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Repeated Bargaining with Long-Run and Short-Run Players

In class so far, our discussion of trading has been limited to a single trade between two parties. In Gambling Reputation: Repeated Bargaining With Outside Options, the authors Jihong Lee and Qingmin Liu extend our classroom discussion by considering repeated bargaining. Specifically, they address the bargaining relationship between long-run players (such as large firms) and short-term players (such as customers or employees). The short-term players are similar to the players we discussed in class; their objective is to maximize payoff from a single encounter. In contrast, the goal of the long-term players is to maximize payoff over time at the expense of occasional smaller payoffs for single encounters along the way. These players aim to accomplish their goal by establishing a reputation for the company or firm; building a long-term reputation requires the firms to sometimes take “inefficient random outside options” that result in smaller payoffs for the single encounter at hand. The outcomes of a single trade encounter are similar to what we learned in class. If a deal is reached, a trade between the two partners is conducted. If not, “the players invoke an uncertain outside option (e.g. through a court verdict), which is inefficient due to a deadweight cost.”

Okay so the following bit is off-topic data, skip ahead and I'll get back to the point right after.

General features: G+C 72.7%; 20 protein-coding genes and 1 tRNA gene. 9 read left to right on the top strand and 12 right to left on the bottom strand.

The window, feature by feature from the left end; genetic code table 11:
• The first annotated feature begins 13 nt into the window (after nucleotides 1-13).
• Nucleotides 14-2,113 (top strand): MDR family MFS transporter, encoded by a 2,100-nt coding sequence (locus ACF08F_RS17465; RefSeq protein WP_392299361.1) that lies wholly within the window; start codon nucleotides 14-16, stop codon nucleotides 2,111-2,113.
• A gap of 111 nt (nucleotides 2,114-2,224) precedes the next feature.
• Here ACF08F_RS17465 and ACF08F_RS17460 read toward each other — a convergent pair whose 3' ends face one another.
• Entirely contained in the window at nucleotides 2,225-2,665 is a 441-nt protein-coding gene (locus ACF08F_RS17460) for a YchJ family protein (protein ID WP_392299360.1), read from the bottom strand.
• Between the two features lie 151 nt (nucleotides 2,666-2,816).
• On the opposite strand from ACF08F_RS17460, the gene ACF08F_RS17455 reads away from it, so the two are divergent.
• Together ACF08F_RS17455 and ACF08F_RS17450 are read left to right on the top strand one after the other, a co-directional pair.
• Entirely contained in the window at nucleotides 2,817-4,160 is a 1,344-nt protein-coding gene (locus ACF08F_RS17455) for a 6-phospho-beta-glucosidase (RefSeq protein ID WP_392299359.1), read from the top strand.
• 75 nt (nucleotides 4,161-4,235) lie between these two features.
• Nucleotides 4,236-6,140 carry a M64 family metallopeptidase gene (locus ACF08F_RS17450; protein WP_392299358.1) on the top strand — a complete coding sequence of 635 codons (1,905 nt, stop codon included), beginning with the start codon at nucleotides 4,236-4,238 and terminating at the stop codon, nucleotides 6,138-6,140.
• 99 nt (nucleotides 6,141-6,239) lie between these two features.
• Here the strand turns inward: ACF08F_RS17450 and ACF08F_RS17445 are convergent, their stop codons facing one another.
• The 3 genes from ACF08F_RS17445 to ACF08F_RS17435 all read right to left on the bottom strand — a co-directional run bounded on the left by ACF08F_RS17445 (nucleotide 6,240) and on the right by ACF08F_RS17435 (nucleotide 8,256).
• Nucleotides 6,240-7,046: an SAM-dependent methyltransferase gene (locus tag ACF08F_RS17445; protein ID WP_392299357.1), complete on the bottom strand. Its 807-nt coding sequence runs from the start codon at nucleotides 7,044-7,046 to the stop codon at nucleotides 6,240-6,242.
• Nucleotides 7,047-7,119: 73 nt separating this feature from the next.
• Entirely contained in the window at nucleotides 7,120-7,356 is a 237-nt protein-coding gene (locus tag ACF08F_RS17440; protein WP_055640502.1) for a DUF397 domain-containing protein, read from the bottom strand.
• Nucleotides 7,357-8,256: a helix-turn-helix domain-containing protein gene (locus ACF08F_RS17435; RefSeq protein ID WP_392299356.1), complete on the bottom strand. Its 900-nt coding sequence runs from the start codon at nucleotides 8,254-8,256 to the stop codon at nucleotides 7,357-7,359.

The authors posit that a reputation equilibrium maintains two threshold levels of reputation: 0 < p* < p** < 1. A reputation above the p** value indicates that “the long-run player extracts the full benefits of reputation.” In other words, the long-run players have achieved their goal of establishing a high reputation and are now reaping the rewards. A reputation between the two thresholds, p* and p**, indicates that a long-run player is still trying to achieve their ideal reputation. At this point, a long-run player will reject any equilibrium demand from a short-run player. Instead, the long-run player will take the uncertain outside option which ends up having either a positive or negative influence on the player’s reputation. The strategy of long-run players in this situation is to use the randomness of these outside options to eventually reach the p** threshold and be able to maximize benefits. However, due to this randomness, it is possible for the long-run player’s reputation to drop below p*. At a reputation below p*, a long-run player only uses the outside option occasionally, reducing the “negative reputational effect of an adverse signal.”

In class, we learned about a relatively simplified version of bargaining scenarios. While this is valuable in understanding the topic, it is important to realize that in the real world, there are many factors and variations that might change how different players act. The situation with the long-run and short-run players proposed in this paper is just one of many such variations.



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